Given the significant interest in and demand for cloud services, there’s been a rush by service providers – existing and new – to roll out cloud offerings. In fact, of the around 20,000 service providers in North America, about 20 percent of them offer cloud services. But there will be a lot of fallout on this front, because a lot of these companies are regional in nature and provide just one or two products.
Many of one trick pony cloud providers, he suggested, will either go out of business or be acquired by larger service providers, such as the tier 1 telcos.
The future is not particularly bright for the cloud service broker space either, he said. These are the middlemen that provide branded services from the likes of Carbonite, Salesforce, and others. But because they often don’t bring any extra value to the table, he said, their churn can be high and their days may be numbered unless they find a way to bring special, sticky services or capabilities into the mix. (This advice applies to pretty much all the cloud players actually, he said.)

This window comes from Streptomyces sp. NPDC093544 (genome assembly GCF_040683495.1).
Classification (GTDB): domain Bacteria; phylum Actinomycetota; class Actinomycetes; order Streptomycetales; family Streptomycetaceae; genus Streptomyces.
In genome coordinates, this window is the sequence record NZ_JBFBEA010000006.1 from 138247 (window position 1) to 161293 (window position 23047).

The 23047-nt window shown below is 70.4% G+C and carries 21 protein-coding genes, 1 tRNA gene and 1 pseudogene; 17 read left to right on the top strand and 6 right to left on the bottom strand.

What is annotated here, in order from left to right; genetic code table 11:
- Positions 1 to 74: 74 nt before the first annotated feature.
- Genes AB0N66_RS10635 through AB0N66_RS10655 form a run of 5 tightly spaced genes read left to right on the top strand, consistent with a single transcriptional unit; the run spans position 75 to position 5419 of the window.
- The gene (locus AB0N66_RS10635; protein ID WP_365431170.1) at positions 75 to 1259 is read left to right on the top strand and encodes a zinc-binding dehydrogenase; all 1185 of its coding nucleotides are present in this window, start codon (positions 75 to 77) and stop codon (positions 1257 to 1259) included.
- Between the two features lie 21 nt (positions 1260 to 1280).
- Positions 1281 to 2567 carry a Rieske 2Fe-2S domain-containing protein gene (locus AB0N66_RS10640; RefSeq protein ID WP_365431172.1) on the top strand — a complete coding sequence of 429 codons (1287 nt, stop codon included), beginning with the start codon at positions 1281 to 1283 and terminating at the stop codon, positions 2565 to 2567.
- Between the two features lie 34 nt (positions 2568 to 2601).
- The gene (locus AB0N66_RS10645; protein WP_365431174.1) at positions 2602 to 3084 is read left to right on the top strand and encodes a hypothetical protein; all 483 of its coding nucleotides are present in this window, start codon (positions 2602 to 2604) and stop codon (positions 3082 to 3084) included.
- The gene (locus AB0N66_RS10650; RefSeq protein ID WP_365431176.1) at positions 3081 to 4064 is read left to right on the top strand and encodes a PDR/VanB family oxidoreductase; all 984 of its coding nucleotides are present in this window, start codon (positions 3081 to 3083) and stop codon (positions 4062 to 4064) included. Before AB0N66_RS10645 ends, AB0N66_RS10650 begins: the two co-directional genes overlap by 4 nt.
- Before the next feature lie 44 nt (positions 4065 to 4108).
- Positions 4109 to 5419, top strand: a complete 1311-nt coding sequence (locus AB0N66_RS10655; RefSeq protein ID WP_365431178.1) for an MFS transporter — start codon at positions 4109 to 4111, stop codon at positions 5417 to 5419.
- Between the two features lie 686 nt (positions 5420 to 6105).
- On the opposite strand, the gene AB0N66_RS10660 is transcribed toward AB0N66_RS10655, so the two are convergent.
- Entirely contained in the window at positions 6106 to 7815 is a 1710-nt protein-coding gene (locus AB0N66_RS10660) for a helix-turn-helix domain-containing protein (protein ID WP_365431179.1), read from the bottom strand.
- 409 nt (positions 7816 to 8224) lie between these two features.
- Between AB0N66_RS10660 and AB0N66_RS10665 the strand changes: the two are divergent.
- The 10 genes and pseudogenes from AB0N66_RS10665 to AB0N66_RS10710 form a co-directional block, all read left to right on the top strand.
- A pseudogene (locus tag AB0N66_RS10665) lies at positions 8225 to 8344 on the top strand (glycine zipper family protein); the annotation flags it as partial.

The pricing of cloud services is also decreasing, he said, noting that AWS, Google, and Microsoft (News - Alert) recently lowered their prices 50 to 60 percent. Because cloud service costs have gone about as low as they can go, he added, differentiation will center on things like delivering the lowest latency or the most available service.
The good news is that the growth in data, compliance and security requirements, and the economic downturn that resulted in lower employee headcounts, all favor cloud services, he said. That helps explain why the number of cloud offerings in the market place continues to multiply.
Going forward, Baig said, we’ll also see security in the cloud improve tremendously; the introduction of higher value services (such as BC/DR offerings as opposed to just backup, as just one example); and more specialization that addresses the needs of specific verticals.
Edited by Maurice Nagle